Open enrollment for 2018 Affordable Care Act coverage ends on December 15th. While in the midst of the holiday rush some of you might be tempted to procrastinate, CHIR’s Sandy Ahn outlines three really important reasons to get get moving and shop for a health plan on healthcare.gov. Continue reading
What’s a marketplace consumer to think in this crazy-mixed up year for the Affordable Care Act? Federal policy uncertainty has led to some downright weird and counterintuitive premiums for marketplace plans. And smart shoppers can find some incredible deals. CHIR’s Sandy Ahn shares her shopping tips for this year’s open enrollment season. Continue reading
Marketplace enrollment is upon us. November 1 marks the start to the fifth open enrollment season. To help marketplace Navigators and others assisting consumers with marketplace eligibility and enrollment, we at CHIR have updated and improved our Navigator Resource Guide. The Guide houses over 300 frequently asked questions (FAQs) and answers about all things marketplace coverage-related, as well as information about employer-sponsored coverage. CHIR’s Sandy Ahn highlights some of the changes. Continue reading
With the annual rule on marketplace operations and health plans expected this fall, we take a look at how consumer advocates responded to the Trump administration’s request earlier this summer on how it could reduce the regulatory burdens of the Affordable Care Act in the last of our three-part series. These comments, along with comments from insurers and state officials, may be used to inform future rulemaking, including the rule expected this fall.
Lowering the cost of prescription medication has broad support over the political spectrum and there were many campaign promises to reduce prices. But to date, there’s been little federal action. States, however, are taking the lead with policies designed to protect consumers with chronic conditions from high out-of-pocket costs associated with expensive specialty drugs. A new CHIR brief details the findings from a 50-state survey of such policies and observations from supplementary interviews with state regulators, insurance company representatives and consumer advocates. Continue reading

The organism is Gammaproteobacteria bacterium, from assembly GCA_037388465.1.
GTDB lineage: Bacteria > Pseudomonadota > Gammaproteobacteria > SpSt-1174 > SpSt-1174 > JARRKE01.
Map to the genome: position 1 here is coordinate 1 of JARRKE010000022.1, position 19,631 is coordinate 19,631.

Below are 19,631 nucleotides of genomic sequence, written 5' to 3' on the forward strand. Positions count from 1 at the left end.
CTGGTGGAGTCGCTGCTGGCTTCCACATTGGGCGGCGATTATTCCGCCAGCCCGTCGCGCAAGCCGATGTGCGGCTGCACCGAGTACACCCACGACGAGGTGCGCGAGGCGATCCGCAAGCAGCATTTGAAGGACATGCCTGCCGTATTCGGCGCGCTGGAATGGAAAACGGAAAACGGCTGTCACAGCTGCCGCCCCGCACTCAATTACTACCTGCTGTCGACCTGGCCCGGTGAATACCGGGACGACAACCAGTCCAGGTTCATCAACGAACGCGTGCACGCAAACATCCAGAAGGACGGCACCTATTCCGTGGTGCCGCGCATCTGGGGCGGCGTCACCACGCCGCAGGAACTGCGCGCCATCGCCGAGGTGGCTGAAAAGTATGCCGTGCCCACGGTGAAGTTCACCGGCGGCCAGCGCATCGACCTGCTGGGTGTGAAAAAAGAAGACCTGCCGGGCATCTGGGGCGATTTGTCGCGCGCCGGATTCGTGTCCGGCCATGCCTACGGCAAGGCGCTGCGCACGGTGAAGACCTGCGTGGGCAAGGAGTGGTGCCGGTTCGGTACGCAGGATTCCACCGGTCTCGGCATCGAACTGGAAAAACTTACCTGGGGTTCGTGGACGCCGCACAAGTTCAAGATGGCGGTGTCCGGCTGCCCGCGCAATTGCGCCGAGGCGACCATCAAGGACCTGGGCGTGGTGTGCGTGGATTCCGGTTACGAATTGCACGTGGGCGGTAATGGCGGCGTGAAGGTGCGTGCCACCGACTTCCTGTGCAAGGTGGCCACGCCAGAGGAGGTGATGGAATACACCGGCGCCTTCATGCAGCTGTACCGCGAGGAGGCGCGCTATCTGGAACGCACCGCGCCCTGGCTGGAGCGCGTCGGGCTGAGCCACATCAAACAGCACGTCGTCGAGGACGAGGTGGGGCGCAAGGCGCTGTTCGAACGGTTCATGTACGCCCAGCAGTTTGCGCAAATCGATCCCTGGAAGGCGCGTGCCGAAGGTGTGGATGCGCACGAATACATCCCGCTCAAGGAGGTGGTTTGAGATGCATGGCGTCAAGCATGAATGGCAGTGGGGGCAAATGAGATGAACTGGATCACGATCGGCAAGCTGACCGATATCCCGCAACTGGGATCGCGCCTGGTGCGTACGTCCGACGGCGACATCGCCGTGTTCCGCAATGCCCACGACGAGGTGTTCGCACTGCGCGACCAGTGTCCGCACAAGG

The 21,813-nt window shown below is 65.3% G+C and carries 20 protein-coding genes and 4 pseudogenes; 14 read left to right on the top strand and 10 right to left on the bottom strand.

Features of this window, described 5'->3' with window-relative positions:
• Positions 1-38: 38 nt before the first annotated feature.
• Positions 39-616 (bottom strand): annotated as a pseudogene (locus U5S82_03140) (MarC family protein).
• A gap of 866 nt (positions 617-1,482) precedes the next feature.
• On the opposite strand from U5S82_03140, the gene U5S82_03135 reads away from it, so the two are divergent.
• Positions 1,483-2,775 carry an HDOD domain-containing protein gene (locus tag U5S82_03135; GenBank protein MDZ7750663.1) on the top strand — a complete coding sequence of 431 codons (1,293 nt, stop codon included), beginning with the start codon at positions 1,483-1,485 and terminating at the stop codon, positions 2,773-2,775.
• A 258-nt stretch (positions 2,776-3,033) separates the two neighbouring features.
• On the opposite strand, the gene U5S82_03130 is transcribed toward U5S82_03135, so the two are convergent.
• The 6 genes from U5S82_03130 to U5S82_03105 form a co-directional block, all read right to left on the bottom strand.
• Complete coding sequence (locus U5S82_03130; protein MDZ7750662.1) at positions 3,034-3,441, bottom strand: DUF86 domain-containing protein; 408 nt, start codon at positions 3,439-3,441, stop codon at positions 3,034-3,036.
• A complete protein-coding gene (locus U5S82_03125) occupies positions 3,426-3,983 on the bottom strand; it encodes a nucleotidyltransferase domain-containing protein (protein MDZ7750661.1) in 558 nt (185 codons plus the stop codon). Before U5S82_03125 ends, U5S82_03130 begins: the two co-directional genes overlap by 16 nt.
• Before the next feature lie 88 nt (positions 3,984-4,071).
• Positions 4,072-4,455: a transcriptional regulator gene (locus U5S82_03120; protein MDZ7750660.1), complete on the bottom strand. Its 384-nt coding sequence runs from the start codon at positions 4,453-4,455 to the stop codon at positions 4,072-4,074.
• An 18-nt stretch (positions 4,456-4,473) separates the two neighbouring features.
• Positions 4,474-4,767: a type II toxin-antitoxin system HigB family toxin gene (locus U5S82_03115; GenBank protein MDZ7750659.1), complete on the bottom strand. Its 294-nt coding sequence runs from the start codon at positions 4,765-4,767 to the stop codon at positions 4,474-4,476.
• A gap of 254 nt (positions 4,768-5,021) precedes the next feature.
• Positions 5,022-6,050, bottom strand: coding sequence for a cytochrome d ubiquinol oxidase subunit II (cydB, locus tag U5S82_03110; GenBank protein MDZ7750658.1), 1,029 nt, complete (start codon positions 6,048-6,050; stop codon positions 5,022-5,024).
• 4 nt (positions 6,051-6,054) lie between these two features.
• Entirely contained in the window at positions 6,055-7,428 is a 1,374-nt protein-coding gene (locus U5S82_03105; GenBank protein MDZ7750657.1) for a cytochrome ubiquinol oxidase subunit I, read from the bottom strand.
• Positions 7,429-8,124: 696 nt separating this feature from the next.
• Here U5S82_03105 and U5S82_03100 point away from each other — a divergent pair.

While Congress shifts away from talking about how to replace the Affordable Care Act to stabilizing the individual market, enrollment in ACA marketplaces continues. Recently, the administration made two operational changes affecting federally facilitated marketplaces and states using healthcare.gov: phase 2 of pre-verifying special enrollment eligibility and a process to electronically resolve data matching issues related to immigration status. CHIR’s Sandy Ahn summarizes the changes. Continue reading
In Part 2 of this three-part series, we look at how state departments of insurance responded to the administration’s request for information on reducing the regulatory burdens of the Affordable Care Act. CHIR’s Sandy Ahn summarizes the major themes from state responses. Continue reading
While Congressional leaders debate how to repeal and replace the Affordable Care Act, the Trump administration recently implemented new requirements for consumers seeking a special enrollment period for marketplace coverage. Designed to prevent people from waiting until they are sick before signing up for coverage, some of these new requirements could make it more difficult to enroll; others could reduce consumers’ plan choices. Sandy Ahn summarizes the new policy changes that went into effect last month.
Open enrollment will be here sooner than we know it. But this year’s open enrollment, will be quite different from previous years due to numerous policy changes and proposed budget cuts to marketplace consumer outreach, assistance, and enrollment system under the Trump administration. These changes will make it much more confusing for consumers and place much more of a burden on the assisters that help them. CHIR’s Sandy Ahn summarizes some of the change in store for 2018 open enrollment. Continue reading
Current federal proposals to replace the Affordable Care Act are likely to result in higher out-of-pocket costs for consumers. Six states and D.C., however, have policies to lower cost-sharing barriers to important health care services and drugs for the privately insured. In a new research brief, CHIR researchers take a closer look at some of these states’ experiences developing and implementing these policies. Continue reading